Senior College Football Columnist

'The Boz' still being punished for being ... a college kid


The Boz watches from the sidelines as Oklahoma takes on Florida State in 2010. (US Presswire)  
The Boz watches from the sidelines as Oklahoma takes on Florida State in 2010. (US Presswire)  

Before everything else that defined his life, Brian Bosworth was a just a college kid.

That's what I'll remember about first meeting Oklahoma's great linebacker. It was the mid-1980s. I had gone to Norman to report his story for the Kansas City Star. This brash kid from Irving, Texas was making news with his hits and his mouth.

The Boz was just being born. It was a different time. Imagine today a reporter interviewing a star player -- any player -- in his dorm room. That's when we were allowed to actually get to know our subjects. I distinctly remember two things from that dorm room almost 30 years ago that were unremarkable then, but would have been a social media feed bag today.

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An unkempt room and a rebel flag on the wall.

Trending: #insensitive boz doesn't make his bed?

It was an era when college football was just discovering itself. A Supreme Court ruling had allowed the game to go viral on TV in a landmark decision against the NCAA. Dynasties were established. Nicknames flourished. Alter egos evolved. College football's revolution was definitely being televised.

Boz was its William Wallace, a wild-eyed rebel among a growing number of athletes who woofed, preened and hit like mothers. Miami had a team full of Bozzes -- wild, cocky, smack-talking rogues. Oklahoma wasn't far behind.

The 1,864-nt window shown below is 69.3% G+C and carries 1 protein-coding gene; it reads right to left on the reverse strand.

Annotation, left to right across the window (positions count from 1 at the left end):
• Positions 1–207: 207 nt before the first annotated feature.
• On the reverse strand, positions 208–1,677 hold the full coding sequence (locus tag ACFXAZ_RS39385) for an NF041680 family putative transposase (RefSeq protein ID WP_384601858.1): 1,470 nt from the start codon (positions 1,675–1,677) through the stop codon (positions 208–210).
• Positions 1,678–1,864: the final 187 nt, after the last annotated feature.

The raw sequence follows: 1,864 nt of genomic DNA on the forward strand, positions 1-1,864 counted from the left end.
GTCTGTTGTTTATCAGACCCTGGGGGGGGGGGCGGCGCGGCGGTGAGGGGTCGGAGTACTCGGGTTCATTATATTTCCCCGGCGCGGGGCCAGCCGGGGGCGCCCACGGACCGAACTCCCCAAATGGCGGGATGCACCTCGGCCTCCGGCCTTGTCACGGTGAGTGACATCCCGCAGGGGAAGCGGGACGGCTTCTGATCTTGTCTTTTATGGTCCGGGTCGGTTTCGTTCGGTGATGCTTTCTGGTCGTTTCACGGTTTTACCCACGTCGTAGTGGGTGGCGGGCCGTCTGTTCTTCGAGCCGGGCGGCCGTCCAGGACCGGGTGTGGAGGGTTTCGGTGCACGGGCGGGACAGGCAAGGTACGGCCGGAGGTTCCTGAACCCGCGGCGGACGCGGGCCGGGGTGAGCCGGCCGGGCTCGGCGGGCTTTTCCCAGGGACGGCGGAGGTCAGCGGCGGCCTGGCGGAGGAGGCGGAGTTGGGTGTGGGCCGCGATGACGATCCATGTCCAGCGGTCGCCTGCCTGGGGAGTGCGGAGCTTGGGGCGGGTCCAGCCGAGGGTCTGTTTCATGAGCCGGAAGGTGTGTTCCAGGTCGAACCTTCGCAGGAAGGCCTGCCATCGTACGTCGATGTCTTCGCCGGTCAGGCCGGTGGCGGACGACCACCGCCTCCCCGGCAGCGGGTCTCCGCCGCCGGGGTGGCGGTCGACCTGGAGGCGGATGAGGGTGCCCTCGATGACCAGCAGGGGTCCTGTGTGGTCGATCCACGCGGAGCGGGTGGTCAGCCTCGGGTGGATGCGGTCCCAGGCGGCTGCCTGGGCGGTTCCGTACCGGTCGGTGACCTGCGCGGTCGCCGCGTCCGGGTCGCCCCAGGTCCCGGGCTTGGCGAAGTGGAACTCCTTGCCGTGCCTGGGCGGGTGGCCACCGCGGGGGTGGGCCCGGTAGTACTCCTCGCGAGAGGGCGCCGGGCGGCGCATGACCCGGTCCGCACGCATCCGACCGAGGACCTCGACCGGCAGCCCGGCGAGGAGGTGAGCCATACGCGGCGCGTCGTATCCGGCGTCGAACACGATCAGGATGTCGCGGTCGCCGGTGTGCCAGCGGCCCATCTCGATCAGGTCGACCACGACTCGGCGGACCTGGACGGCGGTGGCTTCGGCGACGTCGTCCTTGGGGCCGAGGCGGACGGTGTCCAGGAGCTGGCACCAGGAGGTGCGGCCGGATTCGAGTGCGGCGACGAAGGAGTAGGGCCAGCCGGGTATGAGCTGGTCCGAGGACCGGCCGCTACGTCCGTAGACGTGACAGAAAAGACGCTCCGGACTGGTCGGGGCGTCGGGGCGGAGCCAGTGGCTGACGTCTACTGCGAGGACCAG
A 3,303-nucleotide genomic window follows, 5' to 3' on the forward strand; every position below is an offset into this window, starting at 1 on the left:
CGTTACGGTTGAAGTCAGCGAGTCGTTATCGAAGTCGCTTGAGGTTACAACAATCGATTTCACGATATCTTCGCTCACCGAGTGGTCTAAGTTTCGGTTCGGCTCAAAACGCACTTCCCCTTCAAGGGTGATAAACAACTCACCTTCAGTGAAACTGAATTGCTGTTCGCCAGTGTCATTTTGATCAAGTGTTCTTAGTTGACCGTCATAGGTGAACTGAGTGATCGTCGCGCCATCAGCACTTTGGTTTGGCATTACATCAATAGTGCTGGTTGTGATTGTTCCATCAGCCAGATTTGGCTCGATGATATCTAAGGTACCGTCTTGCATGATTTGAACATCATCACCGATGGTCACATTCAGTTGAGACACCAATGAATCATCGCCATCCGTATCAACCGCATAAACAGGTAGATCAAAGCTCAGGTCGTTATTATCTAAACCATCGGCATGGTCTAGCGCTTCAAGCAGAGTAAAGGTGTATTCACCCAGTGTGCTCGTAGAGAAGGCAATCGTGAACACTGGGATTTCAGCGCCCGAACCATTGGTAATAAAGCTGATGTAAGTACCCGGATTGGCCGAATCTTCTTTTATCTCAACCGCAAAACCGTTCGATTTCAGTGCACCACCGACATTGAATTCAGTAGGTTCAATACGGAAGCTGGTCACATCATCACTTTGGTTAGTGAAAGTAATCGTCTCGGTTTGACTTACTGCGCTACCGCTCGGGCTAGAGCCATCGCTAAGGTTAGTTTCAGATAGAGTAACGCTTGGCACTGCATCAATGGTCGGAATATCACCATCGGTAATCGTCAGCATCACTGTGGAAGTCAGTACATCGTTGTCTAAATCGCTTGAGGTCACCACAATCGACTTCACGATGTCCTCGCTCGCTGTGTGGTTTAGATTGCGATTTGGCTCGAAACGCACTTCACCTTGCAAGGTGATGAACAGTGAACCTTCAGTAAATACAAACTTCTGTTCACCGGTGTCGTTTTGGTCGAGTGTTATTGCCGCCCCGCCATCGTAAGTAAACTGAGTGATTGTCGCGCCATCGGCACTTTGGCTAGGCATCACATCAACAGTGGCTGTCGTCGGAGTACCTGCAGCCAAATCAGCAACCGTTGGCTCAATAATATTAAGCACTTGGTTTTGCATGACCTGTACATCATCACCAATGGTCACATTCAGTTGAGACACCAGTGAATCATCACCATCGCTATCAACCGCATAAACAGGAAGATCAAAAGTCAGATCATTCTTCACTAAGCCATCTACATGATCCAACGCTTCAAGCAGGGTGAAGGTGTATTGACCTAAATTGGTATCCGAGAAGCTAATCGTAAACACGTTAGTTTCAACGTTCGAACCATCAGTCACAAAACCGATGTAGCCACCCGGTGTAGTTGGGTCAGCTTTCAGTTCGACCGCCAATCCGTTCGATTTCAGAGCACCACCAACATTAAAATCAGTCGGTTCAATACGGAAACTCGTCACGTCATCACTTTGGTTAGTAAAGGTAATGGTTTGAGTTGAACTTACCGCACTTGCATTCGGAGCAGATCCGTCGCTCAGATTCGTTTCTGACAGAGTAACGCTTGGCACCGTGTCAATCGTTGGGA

We loved it. Fans, media, the cameras. It was even better when those loud-mouthed louts could play. Bosworth definitely could. He remains today the only two-time winner of the Butkus Award as the nation's best linebacker. A two-time All-American, Sports Illustrated named him a member of its all-century team.

If you don't remember one of the greatest defensive forces in the game's history you're not alone. Neither does the College Football Hall of Fame.

The hall will announce its latest class Tuesday. This is the 13th year Bosworth will be eligible. Don't bet your tailgate guacamole dip he will make it.

"I don't need to be part of some club," he said Monday sounding very Boznian. "To me, the last thing I want to do is be reminded I'm not playing anymore. It crushes me."

It crushed Bosworth to the point that he wasn't pain-free until around 2002 when both shoulders were replaced. He saw a psychologist "well after I should have." It crushed Bosworth to see Junior Seau commit suicide but in a strange way, he understood.

"We've all been on that cliff," Bosworth said. "Some of us step off it."

It's been 23 years since he last made a tackle but Bosworth still longs for football like a junkie longs for a drug. Only a sensitive stomach allowed him to avoid further misery when those shoulders ached. Bosworth was able to stay away from potentially addicting painkillers.

At times, his life has been one of NFL and personal disappointment. The first-round draft choice's NFL career lasted only three years. There has been a divorce, surgery and a land deal gone bad. To know Boz today, is to know him as a straight-to-DVD action hero.